"Suddenly this thing that I had loved doing and was playing well, suddenly my age took on this terrible power to define and limit me."

It wasn't just any goal; it was one of those highlight reel/goal of the month type. I will be dining out on this goal for a very long time (laughs). I was floating on air, I felt like a superstar. One of the organizers sidled up to me and he said, 'Great goal. Congratulations. Semifinals.' But then he said, 'Guess what? I've been flicking through player profiles here, and it turns out that you're the oldest player at the tournament.' I knew I was one of the oldest but suddenly, to be the oldest, I don't know. It rocked me to my core. In the blink of an eye, I went from goal scorer to granddad.

All of these questions began crowding in. I was thinking, do I look out of place here? Are people laughing at me behind my back? Suddenly this thing that I had loved doing and was playing well, suddenly my age took on this terrible power to define and limit me. I came away from that tournament thinking, how can that be? This makes no sense. I scored this incredible goal. I'm having fun. Why should the numbers on my birth certificate become a straitjacket in this way?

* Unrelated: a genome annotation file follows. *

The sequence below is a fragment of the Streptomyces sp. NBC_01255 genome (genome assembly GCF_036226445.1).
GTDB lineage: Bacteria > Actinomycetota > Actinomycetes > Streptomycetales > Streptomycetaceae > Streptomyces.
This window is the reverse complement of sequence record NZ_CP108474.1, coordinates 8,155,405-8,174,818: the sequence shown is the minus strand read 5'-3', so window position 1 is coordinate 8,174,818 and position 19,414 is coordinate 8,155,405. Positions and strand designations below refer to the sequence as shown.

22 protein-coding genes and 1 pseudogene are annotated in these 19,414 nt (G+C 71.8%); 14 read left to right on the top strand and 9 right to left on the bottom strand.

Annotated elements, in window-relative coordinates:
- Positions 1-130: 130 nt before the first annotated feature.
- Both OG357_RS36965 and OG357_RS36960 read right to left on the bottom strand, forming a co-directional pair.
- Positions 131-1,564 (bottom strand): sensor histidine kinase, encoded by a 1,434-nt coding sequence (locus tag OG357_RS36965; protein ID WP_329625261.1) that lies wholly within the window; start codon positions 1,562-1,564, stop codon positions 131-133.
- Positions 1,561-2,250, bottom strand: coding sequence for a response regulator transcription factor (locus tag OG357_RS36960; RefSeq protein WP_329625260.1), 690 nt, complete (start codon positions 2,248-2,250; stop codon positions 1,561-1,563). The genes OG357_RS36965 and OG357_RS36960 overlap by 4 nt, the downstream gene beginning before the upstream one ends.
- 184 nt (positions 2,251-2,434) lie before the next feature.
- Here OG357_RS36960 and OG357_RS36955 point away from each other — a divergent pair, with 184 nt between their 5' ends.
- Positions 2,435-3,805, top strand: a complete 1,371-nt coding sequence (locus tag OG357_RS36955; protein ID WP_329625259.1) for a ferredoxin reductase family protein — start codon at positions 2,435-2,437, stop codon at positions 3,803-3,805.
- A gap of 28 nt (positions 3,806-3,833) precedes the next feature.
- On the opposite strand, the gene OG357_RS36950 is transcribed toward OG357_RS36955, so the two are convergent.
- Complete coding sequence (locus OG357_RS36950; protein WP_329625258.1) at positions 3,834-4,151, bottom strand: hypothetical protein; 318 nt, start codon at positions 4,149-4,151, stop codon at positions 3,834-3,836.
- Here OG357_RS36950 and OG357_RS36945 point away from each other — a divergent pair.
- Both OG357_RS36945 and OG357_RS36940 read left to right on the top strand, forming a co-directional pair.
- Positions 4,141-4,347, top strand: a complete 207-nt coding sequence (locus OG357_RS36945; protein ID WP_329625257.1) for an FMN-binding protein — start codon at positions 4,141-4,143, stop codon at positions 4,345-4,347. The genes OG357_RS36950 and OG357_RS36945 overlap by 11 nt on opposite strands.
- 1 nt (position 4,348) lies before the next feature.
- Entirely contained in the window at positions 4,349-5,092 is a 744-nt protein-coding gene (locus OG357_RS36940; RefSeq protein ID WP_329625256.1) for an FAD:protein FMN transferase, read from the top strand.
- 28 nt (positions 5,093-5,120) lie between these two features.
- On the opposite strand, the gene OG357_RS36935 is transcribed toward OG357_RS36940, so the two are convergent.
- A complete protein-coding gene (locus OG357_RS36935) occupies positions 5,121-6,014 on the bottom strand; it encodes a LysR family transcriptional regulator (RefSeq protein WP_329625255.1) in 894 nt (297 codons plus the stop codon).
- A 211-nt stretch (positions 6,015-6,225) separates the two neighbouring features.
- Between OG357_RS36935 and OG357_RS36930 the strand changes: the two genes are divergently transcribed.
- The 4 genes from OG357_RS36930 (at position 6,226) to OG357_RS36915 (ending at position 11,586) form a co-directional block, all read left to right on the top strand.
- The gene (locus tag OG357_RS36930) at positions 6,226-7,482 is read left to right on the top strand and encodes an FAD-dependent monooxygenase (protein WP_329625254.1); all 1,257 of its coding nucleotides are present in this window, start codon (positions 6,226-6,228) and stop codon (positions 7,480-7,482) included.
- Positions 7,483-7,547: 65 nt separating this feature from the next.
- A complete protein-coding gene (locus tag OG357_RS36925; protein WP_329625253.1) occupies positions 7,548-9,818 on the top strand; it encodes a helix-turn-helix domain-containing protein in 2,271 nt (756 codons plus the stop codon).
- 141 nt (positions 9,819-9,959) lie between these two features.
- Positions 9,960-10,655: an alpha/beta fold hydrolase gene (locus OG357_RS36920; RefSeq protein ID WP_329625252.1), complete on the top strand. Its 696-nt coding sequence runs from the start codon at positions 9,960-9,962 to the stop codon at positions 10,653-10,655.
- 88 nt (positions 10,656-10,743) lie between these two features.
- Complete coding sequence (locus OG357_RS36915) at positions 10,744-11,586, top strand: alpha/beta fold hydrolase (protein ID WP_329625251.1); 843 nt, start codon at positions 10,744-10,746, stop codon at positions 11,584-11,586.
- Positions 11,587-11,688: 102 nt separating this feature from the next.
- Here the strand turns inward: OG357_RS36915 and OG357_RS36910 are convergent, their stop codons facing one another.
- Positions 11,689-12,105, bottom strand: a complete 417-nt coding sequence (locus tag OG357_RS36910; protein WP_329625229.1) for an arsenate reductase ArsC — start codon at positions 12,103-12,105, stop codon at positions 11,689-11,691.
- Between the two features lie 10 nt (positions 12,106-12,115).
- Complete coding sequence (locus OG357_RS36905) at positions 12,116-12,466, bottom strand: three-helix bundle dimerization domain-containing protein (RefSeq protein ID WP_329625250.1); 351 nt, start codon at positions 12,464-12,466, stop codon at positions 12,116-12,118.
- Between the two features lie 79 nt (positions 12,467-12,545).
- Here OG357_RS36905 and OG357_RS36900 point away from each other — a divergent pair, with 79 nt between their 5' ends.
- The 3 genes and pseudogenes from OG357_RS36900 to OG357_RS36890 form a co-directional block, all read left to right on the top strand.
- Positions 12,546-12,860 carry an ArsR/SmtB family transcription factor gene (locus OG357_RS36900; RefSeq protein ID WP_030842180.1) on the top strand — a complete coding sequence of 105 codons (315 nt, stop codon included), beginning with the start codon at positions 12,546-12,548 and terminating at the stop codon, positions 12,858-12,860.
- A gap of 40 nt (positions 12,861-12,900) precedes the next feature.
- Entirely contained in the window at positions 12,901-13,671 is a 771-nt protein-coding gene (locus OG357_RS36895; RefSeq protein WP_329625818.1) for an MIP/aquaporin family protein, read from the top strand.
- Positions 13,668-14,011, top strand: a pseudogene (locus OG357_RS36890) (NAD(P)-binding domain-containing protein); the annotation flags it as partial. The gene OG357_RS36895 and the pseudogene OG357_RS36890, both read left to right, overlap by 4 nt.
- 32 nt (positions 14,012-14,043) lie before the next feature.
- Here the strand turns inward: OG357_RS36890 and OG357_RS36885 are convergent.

Making Sense of a New Perspective

We were all on a train and we were in high spirits. But I remember at one moment just sitting, looking out the window by myself and thinking, wow. It was a real lightning bolt moment, and I knew I would come back to this topic. That was where "Bolder" came from.

"It's not like everything gets better as you get older, just as it's not as though everything gets worse as you get older."

For my own writing, I need to unwind some kind of philosophical dilemma or make sense of it … like doctor, heal thyself. I'm always trying to fix something in my own way of being in the world as well.

A Lens on the Cult of Youth